Though the friendship was great, the romance was also one of my all time favourites. Frank Porter oh my goodness… Can I PLEASE have a Frank Porter in my life? He was the perfect boyfriend material from sweet and supportive to always believing that Emily could achieve everything she wanted. We can also not forget the fact that instead of the love interest being a typical high school jock, he was an adorable nerd with an obsession with all things crosswords. Though a high achiever with a seemingly perfect life in addition to perfect grades, Frank Porter is ultimately concealing a dark secret that has been eating him up from the inside. The only person he can rely on is Emily and bit by bit his walls start to break as he shares his deepest worries. Frank as a person seemed like a piece of fragile glass all neatly bundled up in a thick, impenetrable shell of bubble wrap. When those bubbles started to pop however, he becomes this total sweetheart with characteristics that are definitely under appreciated in the YA genre, namely determination and respect.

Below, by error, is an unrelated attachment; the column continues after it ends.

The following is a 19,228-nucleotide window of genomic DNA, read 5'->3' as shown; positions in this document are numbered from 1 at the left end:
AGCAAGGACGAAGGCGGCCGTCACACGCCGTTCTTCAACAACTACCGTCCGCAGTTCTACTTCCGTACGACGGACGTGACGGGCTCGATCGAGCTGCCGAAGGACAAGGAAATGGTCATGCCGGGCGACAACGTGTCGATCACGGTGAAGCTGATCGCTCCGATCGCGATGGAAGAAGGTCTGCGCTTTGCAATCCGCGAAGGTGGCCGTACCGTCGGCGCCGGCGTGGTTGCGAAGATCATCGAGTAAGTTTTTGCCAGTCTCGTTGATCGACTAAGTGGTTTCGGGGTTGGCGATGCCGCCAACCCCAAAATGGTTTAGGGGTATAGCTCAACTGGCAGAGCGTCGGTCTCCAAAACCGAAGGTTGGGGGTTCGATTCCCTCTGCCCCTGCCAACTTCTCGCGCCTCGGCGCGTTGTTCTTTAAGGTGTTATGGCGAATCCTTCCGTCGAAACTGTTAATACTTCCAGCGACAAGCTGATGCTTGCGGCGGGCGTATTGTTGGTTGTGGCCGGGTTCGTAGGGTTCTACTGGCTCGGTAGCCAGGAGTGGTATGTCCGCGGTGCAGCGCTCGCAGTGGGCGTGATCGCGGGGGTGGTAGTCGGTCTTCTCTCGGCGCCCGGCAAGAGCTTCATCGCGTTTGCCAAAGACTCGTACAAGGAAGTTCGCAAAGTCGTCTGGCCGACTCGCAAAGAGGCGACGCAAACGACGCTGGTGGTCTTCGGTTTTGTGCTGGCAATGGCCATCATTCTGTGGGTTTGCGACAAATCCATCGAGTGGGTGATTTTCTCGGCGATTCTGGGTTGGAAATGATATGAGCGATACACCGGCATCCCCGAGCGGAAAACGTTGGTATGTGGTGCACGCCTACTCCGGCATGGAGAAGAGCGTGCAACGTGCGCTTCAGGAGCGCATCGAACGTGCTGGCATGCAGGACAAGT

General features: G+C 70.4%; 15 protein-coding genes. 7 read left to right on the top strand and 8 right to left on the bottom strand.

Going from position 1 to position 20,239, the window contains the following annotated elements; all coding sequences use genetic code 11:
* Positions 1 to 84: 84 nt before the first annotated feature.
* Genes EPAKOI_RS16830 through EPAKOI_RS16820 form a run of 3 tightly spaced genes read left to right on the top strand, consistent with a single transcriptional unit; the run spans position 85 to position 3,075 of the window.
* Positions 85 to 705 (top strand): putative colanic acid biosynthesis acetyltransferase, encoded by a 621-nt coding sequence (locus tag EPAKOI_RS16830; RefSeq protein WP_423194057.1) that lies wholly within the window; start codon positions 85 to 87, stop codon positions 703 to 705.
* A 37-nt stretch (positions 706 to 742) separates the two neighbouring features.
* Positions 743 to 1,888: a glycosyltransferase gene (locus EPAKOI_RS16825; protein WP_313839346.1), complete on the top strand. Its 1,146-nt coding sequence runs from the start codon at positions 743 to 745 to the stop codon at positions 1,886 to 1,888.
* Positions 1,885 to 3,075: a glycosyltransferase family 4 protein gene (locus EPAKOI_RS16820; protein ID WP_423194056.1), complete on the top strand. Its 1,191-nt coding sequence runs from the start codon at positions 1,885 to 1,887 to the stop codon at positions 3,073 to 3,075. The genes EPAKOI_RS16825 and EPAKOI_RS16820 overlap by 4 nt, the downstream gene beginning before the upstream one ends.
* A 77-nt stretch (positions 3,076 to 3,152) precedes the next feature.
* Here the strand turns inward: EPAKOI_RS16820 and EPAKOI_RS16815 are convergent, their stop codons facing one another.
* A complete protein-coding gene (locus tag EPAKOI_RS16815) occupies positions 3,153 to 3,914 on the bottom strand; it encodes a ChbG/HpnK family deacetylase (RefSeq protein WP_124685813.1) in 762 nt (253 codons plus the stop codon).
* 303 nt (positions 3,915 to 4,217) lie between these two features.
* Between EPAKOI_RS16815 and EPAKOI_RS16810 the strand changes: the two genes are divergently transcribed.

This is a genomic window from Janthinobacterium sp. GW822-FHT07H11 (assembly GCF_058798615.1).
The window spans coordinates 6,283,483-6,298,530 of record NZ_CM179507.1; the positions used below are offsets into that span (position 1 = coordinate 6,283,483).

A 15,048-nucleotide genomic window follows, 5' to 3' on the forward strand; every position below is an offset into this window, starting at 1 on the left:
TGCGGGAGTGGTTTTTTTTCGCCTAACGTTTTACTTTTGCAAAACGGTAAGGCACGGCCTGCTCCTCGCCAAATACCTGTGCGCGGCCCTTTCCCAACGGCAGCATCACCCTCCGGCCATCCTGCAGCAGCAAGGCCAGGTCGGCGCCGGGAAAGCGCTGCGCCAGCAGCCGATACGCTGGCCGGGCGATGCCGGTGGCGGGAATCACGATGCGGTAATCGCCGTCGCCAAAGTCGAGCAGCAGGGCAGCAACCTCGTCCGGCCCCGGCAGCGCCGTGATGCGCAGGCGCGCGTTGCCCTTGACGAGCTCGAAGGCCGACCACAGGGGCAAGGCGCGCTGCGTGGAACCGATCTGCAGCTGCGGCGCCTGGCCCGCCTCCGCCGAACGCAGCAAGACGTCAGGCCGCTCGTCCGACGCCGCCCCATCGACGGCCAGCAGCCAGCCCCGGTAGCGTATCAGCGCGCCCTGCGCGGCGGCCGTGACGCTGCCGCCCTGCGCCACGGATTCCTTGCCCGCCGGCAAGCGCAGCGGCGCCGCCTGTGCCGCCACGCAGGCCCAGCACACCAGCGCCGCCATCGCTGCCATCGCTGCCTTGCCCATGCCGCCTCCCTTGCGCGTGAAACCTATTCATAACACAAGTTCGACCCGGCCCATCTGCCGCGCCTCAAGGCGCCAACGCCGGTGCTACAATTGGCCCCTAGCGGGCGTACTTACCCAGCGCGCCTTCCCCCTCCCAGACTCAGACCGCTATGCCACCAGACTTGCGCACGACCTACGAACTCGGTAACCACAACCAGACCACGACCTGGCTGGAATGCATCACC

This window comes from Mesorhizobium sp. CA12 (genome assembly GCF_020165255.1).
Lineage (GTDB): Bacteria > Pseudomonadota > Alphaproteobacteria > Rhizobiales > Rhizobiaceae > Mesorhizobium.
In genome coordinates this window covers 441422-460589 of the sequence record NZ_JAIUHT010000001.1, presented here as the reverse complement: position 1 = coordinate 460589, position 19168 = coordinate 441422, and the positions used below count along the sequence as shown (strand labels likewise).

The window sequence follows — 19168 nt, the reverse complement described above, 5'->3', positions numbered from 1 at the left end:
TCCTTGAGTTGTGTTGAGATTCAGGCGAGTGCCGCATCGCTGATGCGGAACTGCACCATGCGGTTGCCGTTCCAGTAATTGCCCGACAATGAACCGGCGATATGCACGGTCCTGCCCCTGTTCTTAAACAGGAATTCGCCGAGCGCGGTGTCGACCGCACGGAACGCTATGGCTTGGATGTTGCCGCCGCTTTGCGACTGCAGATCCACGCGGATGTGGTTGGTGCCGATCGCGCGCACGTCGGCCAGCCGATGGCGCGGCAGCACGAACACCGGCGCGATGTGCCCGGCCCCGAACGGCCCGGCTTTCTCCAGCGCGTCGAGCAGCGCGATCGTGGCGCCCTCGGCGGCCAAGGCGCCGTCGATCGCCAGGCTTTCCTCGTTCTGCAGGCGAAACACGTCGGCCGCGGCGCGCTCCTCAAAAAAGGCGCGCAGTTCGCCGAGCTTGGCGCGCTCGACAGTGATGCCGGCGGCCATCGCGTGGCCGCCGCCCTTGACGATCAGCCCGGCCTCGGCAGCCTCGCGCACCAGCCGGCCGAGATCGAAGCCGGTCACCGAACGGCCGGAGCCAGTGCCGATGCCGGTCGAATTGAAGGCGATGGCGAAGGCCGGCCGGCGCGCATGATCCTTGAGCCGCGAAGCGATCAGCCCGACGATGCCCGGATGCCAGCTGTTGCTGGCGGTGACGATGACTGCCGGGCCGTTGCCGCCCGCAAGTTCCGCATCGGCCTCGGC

“Nothing worth doing is easy,” Frank said. “Especially not in the beginning. But I’m not about to give up.”
Since You’ve Been Gone is literally the definition of a slow burning, squeal worthy romance that makes you want the two lovebirds to “just kiss already!” There was nothing insta lovey about Emily and Frank, both of them were genuine friends before they became something more. I don’t think I talk about this enough, but I LOVE it when characters get to actually know each other before confessing their feelings. It makes the romance seem much more genuine and realistic. Honesty hats on guys, (if you have read SYBG you know what I mean 😉) who automatically knows that the person they met a couple minutes ago is right for them? (The Answer: No one :P) There were so many Emily and Frank moments that I loved within this book but a few that really stood out to me were: Their adorable running scenes while listening to each other’s music, the pillow from indoor camping, dancing until dawn, skinny dipping, and the last couple of chapters omg ❤ Basically, I was dying of the Framily (do they have an official ship name cause that sounds weird haha) FEELS!!!